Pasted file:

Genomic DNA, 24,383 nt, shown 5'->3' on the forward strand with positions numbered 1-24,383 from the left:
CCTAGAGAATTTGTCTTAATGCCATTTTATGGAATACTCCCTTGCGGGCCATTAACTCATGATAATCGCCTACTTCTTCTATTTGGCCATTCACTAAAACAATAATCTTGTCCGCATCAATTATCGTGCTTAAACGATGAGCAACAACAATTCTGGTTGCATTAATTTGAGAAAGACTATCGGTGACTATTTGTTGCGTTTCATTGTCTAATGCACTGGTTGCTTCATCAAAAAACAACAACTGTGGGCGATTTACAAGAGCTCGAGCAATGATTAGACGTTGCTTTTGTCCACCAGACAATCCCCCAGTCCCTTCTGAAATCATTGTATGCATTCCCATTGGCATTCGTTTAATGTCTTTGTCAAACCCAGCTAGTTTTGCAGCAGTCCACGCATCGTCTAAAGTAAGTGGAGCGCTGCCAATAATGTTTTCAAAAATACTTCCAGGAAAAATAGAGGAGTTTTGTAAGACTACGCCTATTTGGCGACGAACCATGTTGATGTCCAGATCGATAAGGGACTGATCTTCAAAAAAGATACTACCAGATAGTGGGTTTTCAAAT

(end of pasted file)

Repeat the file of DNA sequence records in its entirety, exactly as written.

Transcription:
Genomic DNA, 24,383 nt, shown 5'->3' on the forward strand with positions numbered 1-24,383 from the left:
CCTAGAGAATTTGTCTTAATGCCATTTTATGGAATACTCCCTTGCGGGCCATTAACTCATGATAATCGCCTACTTCTTCTATTTGGCCATTCACTAAAACAATAATCTTGTCCGCATCAATTATCGTGCTTAAACGATGAGCAACAACAATTCTGGTTGCATTAATTTGAGAAAGACTATCGGTGACTATTTGTTGCGTTTCATTGTCTAATGCACTGGTTGCTTCATCAAAAAACAACAACTGTGGGCGATTTACAAGAGCTCGAGCAATGATTAGACGTTGCTTTTGTCCACCAGACAATCCCCCAGTCCCTTCTGAAATCATTGTATGCATTCCCATTGGCATTCGTTTAATGTCTTTGTCAAACCCAGCTAGTTTTGCAGCAGTCCACGCATCGTCTAAAGTAAGTGGAGCGCTGCCAATAATGTTTTCAAAAATACTTCCAGGAAAAATAGAGGAGTTTTGTAAGACTACGCCTATTTGGCGACGAACCATGTTGATGTCCAGATCGATAAGGGACTGATCTTCAAAAAAGATACTACCAGATAGTGGGTTTTCAAAT